“On those particular validated stretches of highway, the point is that the driver is no longer in the loop,” he said, “and therefore, for that particular part of the function, the driver monitoring system no longer has validity.”

This is a pretty bold statement — Tesla is often criticized for its lack of a driver monitoring system to bolster Autopilot, while Cadillac is praised for its system that tracks a driver’s eye movements — and speaks to Volvo’s confidence in Luminar’s LIDAR sensors. In addition to the Highway Pilot feature, Volvo said it is also considering using Luminar’s LIDAR to boost future versions of its ADAS, with the potential for equipping all future SPA2-based cars with a LIDAR sensor as standard.

At first, it will cost extra, though Volvo had no details to release on that front. LIDAR can be incredibly expensive — the rooftop versions sold by industry leader Velodyne can cost as much as $75,000 — but Luminar has said it is aiming to reduce the cost to as little as $500 a unit for ADAS applications and around $1,000 a unit for autonomous applications.

The Iris LIDAR weigh a little less than two pounds and have a range of 250 meters — and as much as 500 meters for larger objects. And while most self-driving cars include multiple spinning LIDAR sensors on the rooftop and around the body of the vehicle, Volvo’s lone LIDAR will be “seamlessly integrated” into the top of the windshield of its vehicles.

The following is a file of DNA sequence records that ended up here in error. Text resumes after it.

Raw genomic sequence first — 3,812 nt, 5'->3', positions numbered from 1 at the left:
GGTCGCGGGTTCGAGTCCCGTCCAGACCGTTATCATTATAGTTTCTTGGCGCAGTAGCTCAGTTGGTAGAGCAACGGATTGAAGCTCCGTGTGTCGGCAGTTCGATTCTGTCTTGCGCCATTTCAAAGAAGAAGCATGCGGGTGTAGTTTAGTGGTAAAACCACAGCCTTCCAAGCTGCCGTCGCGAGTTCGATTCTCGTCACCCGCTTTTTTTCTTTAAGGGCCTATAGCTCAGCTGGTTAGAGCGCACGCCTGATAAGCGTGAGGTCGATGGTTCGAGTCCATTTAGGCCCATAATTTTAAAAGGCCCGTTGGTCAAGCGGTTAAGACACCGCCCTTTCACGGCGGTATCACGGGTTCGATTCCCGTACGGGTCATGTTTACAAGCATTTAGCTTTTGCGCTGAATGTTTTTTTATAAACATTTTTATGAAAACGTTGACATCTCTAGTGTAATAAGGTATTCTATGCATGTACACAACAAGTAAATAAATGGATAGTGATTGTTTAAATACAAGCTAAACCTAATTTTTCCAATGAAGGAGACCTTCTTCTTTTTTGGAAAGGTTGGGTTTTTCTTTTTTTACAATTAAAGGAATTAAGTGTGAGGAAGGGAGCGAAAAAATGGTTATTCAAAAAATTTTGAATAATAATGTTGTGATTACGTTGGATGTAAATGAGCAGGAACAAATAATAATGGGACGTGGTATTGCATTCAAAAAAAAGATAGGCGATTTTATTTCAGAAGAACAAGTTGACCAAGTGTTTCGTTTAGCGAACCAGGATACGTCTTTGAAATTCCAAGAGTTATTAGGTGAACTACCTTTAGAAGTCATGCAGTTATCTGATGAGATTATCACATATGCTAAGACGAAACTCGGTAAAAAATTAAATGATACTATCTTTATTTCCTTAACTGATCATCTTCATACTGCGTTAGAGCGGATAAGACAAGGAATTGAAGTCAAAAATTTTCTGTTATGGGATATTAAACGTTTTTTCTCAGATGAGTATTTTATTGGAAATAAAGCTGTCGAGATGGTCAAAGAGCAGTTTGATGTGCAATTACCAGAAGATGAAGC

Austin Russell, CEO of Luminar, said Volvo is going against the grain with its approach to autonomous driving. “I think a lot of people didn’t really see consumer vehicles as a viable route for autonomous,” he told The Verge. “Everyone kind of piled into the robotaxi game, seeing that as the first realm of deployments.”

Those projects are exciting, but lack the scale of Volvo’s efforts, Russell said. “The way you get the unit economics to work, you have to have that scale,” he said. “The reality is it’s just not there in the robotaxi side or even the trucking side right now. That’s where the consumer vehicle side of this comes into play.”

Indeed, most major autonomous vehicle outfits, including Waymo, Cruise, Argo, Nuro, Zoox, and others, see ride-hailing and delivery as the tip of the spear for self-driving technology, and the best way to recoup expenses. Russell’s argument is that selling hundreds of thousands of vehicles with costly sensors and advanced technology to consumers is a much better way to achieve success.

Of course, LIDAR has its detractors, most noticeably Tesla CEO Elon Musk, who has called it a “crutch” and prefers advanced vision-based systems to power his company’s autonomous systems. Green, Volvo’s CTO, said camera-and-radar-based systems lack “the accuracy and distance” of LIDAR, and also the ability to see through different weather and light conditions.

“It builds and adds to the accuracy and to the reliability of a system,” Green said, “which in our judgment is necessary to be to be as good as a human driver and which it needs to be in order to be replacing a human driver.”